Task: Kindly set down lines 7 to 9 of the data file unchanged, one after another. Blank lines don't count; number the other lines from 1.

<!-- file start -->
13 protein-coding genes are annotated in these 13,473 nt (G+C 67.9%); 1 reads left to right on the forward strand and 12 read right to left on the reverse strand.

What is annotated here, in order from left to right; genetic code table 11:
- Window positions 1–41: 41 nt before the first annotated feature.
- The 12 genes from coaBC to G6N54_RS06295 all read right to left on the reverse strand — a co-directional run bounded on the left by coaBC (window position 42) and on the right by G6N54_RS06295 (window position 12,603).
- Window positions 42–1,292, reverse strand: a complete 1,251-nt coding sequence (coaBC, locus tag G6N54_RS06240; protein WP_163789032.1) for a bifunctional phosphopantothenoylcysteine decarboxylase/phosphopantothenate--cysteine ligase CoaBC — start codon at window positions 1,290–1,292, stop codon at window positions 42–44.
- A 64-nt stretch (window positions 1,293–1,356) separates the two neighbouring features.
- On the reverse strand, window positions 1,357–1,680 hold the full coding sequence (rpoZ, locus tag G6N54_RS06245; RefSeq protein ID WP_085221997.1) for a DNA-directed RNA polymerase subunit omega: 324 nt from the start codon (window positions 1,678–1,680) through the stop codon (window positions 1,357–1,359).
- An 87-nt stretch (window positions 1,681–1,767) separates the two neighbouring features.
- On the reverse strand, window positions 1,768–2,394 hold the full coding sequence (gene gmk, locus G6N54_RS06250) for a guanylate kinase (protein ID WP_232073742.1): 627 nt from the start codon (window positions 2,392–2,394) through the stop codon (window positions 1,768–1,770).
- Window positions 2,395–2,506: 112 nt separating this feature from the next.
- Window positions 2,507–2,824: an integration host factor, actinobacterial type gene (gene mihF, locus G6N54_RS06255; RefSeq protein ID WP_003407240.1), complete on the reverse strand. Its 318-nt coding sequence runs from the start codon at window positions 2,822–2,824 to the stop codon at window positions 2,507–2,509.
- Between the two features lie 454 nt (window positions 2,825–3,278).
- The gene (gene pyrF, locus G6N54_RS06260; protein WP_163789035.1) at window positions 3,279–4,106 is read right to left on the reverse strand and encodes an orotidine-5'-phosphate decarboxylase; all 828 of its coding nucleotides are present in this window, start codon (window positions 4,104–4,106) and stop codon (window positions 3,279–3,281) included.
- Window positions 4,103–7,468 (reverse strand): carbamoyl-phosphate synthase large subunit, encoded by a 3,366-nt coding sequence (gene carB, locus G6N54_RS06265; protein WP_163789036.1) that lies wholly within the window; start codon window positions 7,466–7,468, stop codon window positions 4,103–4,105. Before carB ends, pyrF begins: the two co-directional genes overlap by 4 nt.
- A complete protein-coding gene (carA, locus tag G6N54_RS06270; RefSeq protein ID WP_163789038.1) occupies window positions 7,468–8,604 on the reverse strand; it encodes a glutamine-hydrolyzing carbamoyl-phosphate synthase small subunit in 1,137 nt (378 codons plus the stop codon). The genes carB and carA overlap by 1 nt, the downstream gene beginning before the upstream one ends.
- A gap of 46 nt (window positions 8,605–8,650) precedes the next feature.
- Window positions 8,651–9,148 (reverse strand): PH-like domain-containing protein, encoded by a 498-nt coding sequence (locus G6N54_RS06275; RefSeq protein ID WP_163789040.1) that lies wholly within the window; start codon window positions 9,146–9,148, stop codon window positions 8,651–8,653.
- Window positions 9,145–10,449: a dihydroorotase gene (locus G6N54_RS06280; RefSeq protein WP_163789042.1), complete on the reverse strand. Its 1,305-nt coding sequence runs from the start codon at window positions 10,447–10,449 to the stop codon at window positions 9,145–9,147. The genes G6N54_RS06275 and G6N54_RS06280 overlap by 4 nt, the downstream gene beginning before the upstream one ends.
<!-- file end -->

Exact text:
- On the reverse strand, window positions 1,357–1,680 hold the full coding sequence (rpoZ, locus tag G6N54_RS06245; RefSeq protein ID WP_085221997.1) for a DNA-directed RNA polymerase subunit omega: 324 nt from the start codon (window positions 1,678–1,680) through the stop codon (window positions 1,357–1,359).
- An 87-nt stretch (window positions 1,681–1,767) separates the two neighbouring features.
- On the reverse strand, window positions 1,768–2,394 hold the full coding sequence (gene gmk, locus G6N54_RS06250) for a guanylate kinase (protein ID WP_232073742.1): 627 nt from the start codon (window positions 2,392–2,394) through the stop codon (window positions 1,768–1,770).